Last Updated on Wednesday, 6 February 2019, 18:21 by Writer
General Secretary of A Partnership for National Unity (APNU), Joseph Harmon on Wednesday filed two appeals challenging Chief Justice Roxane George-Wiltshire’s decisions that the no-confidence motion was validly passed by the National Assembly last December.
In the first case, Harmon enjoined private citizen Compton Reid against House Speaker Dr. Barton Scotland, then government parliamentarian Charrandas Persaud who voted for the no-confidence motion, and Opposition Leader Bharrat Jagdeo in asking the Court of Appeal to strike down the Chief Justice’s decision.
Through his lawyers, Rosydale Forde and Olayne Joseph, the APNU General Secretary and Reid said they were “dissatisfied with the whole decision” delivered by the Chief Justice on January 31, 2019, saying that she erred in law when she held that the no-confidence motion was a vote of confidence within the meaning of Article 106 (6) of the Constitution of Guyana.
Chief Justice George-Wiltshire, according to Harmon and Reid, erred in law when she failed to construe the phrase “vote of a majority of all the elected members of the National Assembly…” in Article 106 (6) of the Constitution of Guyana, and when she also found that the no-confidence motion was lawfully passed by “a majority of all the elected members of the National Assembly” in accordance with Article 106 (6) of the Constitution of Guyana.
Further, the appellants claimed that the Chief Justice erred in law when she held that Persaud validly and lawfully voted in favour of the motion despite having found that he was not capable of being lawfully nominated for election to the National Assembly because of his Canadian citizenship.
Further, Harmon and Reid want the Court of Appeal to find that George-Wiltshire erred in law when she did not find that the motion and Resolution 101 were unconstitutional and constituted an unlawful and unconstitutional act by the National Assembly. They also cited as a ground for appeal that the Chief Justice also erred by not finding that the Constitution of Guyana conferred on the Court the Jurisdiction to ensure that votes by members of the National Assembly on a Motion of No Confidence are in fact and law made by validly elected members of the National Assembly.
Other grounds cited by the appellants as errors in law are that the High Court had no jurisdiction to entertain such issues raised on the Fixed Date Application on an Election Petition, and so the Chief Justice consequently refused to grant certain Declarations sought in the Fixed Date Application. They claimed that she erroneously relied on cases in St. Kitts and Nevis, and Grenada as they were decided in the context of Constitutions materially different to the Constitution of Guyana.
The Learned Judge erred in law when she, according to Harmon, failed to appreciate the significance of the fact that at the date of the institution of the Fixed Date Application, the Second Named Respondent, Persaud, was not a sitting member of the National Assembly. The appellants added that the Chief Justice erred in law when she did not find that the Nomination and purported election of the Second Named Respondent, Persaud, to the National Assembly was void.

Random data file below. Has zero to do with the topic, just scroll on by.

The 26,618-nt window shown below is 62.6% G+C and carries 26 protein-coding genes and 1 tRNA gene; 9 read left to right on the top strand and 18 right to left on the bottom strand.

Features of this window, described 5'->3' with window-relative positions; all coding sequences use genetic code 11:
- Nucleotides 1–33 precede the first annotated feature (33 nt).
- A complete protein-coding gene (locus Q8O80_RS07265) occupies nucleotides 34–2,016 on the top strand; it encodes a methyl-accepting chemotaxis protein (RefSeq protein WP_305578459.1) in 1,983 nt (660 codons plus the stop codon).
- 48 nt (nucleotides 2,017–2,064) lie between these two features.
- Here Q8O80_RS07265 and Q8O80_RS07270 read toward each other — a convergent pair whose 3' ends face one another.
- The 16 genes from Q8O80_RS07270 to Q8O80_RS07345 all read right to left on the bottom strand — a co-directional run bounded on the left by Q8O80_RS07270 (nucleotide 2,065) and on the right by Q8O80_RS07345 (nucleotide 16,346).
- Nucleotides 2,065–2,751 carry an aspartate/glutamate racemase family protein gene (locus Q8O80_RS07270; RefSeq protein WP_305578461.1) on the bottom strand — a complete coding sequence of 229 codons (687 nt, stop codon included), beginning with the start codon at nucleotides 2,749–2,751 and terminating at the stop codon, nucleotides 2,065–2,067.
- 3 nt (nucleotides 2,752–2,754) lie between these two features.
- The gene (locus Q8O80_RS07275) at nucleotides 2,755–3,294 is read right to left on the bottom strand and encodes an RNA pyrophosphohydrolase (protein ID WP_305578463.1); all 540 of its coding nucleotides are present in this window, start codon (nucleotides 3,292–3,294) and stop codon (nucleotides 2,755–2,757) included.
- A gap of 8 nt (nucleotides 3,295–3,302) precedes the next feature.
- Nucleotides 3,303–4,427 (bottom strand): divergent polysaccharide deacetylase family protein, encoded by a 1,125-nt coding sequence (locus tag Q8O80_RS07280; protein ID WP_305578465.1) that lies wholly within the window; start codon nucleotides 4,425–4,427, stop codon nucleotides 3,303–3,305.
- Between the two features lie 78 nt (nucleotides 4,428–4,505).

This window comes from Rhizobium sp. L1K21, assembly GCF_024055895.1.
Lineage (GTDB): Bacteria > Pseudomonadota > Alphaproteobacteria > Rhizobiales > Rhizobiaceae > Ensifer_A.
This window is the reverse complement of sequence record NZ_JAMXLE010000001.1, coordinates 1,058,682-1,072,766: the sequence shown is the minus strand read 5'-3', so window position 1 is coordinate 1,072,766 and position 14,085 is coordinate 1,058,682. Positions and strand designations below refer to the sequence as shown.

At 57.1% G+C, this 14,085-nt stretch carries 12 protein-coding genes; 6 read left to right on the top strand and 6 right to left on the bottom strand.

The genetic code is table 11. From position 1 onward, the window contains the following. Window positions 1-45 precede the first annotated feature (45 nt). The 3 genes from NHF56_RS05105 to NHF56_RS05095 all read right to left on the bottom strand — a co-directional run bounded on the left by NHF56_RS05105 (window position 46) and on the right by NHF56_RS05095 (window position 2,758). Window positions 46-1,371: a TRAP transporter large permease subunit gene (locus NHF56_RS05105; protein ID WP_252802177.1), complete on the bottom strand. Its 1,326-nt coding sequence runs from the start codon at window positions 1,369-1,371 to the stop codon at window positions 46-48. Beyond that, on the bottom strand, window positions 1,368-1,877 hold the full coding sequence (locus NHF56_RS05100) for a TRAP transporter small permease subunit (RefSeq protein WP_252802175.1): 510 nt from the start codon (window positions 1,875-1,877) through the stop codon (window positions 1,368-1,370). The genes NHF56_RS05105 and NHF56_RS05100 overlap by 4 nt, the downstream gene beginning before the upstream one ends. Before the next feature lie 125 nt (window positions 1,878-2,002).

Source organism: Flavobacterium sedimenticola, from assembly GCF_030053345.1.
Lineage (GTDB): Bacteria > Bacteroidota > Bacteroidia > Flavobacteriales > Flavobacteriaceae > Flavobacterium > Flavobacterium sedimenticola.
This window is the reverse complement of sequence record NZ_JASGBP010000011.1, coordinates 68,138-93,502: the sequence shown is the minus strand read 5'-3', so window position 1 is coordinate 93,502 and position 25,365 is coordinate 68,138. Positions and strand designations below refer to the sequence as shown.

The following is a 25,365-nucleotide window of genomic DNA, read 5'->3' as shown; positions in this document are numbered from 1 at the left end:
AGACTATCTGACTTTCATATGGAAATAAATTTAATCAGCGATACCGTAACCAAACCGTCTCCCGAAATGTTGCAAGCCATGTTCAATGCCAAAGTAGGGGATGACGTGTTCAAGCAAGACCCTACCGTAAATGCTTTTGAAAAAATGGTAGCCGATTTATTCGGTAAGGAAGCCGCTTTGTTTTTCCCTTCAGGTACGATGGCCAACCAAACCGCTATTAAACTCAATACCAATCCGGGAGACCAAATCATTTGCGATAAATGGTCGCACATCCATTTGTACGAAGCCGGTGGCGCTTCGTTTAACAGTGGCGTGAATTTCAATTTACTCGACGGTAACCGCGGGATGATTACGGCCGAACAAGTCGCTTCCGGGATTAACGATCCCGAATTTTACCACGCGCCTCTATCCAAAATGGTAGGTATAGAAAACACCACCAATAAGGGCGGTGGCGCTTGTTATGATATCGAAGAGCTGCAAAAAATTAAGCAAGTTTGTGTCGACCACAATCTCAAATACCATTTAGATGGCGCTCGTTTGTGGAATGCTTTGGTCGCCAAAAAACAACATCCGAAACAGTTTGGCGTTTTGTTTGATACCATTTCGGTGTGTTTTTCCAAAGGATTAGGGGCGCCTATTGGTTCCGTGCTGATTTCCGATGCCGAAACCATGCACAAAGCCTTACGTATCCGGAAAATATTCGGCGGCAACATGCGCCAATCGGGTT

Harmon and Reid are also taking issue with the fact that the Chief Justice erred in law when she construed the Fixed Date Application, as filed as a challenge to the election of Persaud as opposed to a legitimate constitutional challenge to the casting of a vote by the recalled parliamentarian on the No Confidence Motion when disqualified from the National Assembly.
Other grounds for their appeal are that the Chief Justice erred in law when she failed to have regard to the constitutional provisions dealing with disqualifying acts, the purpose and intent of which were to ensure and prevent persons with foreign loyalties and obligations from ever being or becoming members of the National Assembly, preventing an unqualified person being nominated and standing as a candidate for election to the National Assembly from becoming a member of the National Assembly, and vacating the seat of an unqualified person even if purportedly elected to the National Assembly pursuant to Section 98 of the Representation of the People Act.
She, Harmon said, also erred in law when she failed to find that Article 165 (2) of the Constitution of Guyana was in the nature of Ouster Clause which permitted enquiry by the Court to determine whether any unconstitutional act existed in the proceedings of the National Assembly and to save only lawful acts and proceedings of the National Assembly from invalidation.
Harmon also claimed that the Learned Judge erred in law when she misconstrued the provisions of Article 163 (1) of the Constitution of Guyana to mean that all issues relating to the qualification of a person to be elected to the National Assembly as well as the tenure of seats of members of the National Assembly had to be determined pursuant to Article 163 of the Constitution of Guyana.
Grounds in the second case – Harmon and the Attorney General vs the House Speaker and the Opposition Leader – includes a claim that the Chief Justice erred in law when she found that the No Confidence Motion was lawfully
passed by a majority of 33:32 votes in accordance with Article 106 (6) of the Constitution of Guyana.
Attorney General Basil Williams has already filed an appeal on a number of preliminary grounds including one that challenges the accuracy of the Chief Justice’s decision that states that the no-confidence motion was validly passed by an absolute majority of 33 to 32 of the 65 votes in the National Assembly.